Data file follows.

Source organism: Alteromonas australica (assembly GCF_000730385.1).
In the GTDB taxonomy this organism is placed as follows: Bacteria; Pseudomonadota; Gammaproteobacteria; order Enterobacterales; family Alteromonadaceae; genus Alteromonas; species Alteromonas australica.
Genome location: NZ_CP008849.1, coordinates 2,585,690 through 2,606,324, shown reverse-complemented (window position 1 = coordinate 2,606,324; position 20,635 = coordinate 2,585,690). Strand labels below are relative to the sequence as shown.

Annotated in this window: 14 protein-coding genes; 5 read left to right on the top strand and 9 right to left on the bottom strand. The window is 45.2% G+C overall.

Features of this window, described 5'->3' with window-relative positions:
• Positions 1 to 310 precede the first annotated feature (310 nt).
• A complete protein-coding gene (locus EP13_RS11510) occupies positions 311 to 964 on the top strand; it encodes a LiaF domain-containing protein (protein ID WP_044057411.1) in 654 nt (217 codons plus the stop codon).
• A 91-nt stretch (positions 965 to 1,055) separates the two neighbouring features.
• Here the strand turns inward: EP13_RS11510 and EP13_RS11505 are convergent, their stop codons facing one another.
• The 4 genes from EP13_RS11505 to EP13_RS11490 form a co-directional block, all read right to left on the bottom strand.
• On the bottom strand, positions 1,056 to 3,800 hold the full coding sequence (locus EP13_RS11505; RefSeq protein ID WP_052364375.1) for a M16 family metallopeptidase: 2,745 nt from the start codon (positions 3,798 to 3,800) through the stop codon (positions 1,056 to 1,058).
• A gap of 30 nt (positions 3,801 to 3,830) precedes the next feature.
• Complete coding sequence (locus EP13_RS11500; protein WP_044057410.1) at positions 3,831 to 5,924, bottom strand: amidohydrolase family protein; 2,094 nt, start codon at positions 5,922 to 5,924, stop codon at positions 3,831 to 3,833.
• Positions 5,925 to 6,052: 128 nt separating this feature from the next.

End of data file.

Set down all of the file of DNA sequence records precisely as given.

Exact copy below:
Source organism: Alteromonas australica (assembly GCF_000730385.1).
In the GTDB taxonomy this organism is placed as follows: Bacteria; Pseudomonadota; Gammaproteobacteria; order Enterobacterales; family Alteromonadaceae; genus Alteromonas; species Alteromonas australica.
Genome location: NZ_CP008849.1, coordinates 2,585,690 through 2,606,324, shown reverse-complemented (window position 1 = coordinate 2,606,324; position 20,635 = coordinate 2,585,690). Strand labels below are relative to the sequence as shown.

Annotated in this window: 14 protein-coding genes; 5 read left to right on the top strand and 9 right to left on the bottom strand. The window is 45.2% G+C overall.

Features of this window, described 5'->3' with window-relative positions:
• Positions 1 to 310 precede the first annotated feature (310 nt).
• A complete protein-coding gene (locus EP13_RS11510) occupies positions 311 to 964 on the top strand; it encodes a LiaF domain-containing protein (protein ID WP_044057411.1) in 654 nt (217 codons plus the stop codon).
• A 91-nt stretch (positions 965 to 1,055) separates the two neighbouring features.
• Here the strand turns inward: EP13_RS11510 and EP13_RS11505 are convergent, their stop codons facing one another.
• The 4 genes from EP13_RS11505 to EP13_RS11490 form a co-directional block, all read right to left on the bottom strand.
• On the bottom strand, positions 1,056 to 3,800 hold the full coding sequence (locus EP13_RS11505; RefSeq protein ID WP_052364375.1) for a M16 family metallopeptidase: 2,745 nt from the start codon (positions 3,798 to 3,800) through the stop codon (positions 1,056 to 1,058).
• A gap of 30 nt (positions 3,801 to 3,830) precedes the next feature.
• Complete coding sequence (locus EP13_RS11500; protein WP_044057410.1) at positions 3,831 to 5,924, bottom strand: amidohydrolase family protein; 2,094 nt, start codon at positions 5,922 to 5,924, stop codon at positions 3,831 to 3,833.
• Positions 5,925 to 6,052: 128 nt separating this feature from the next.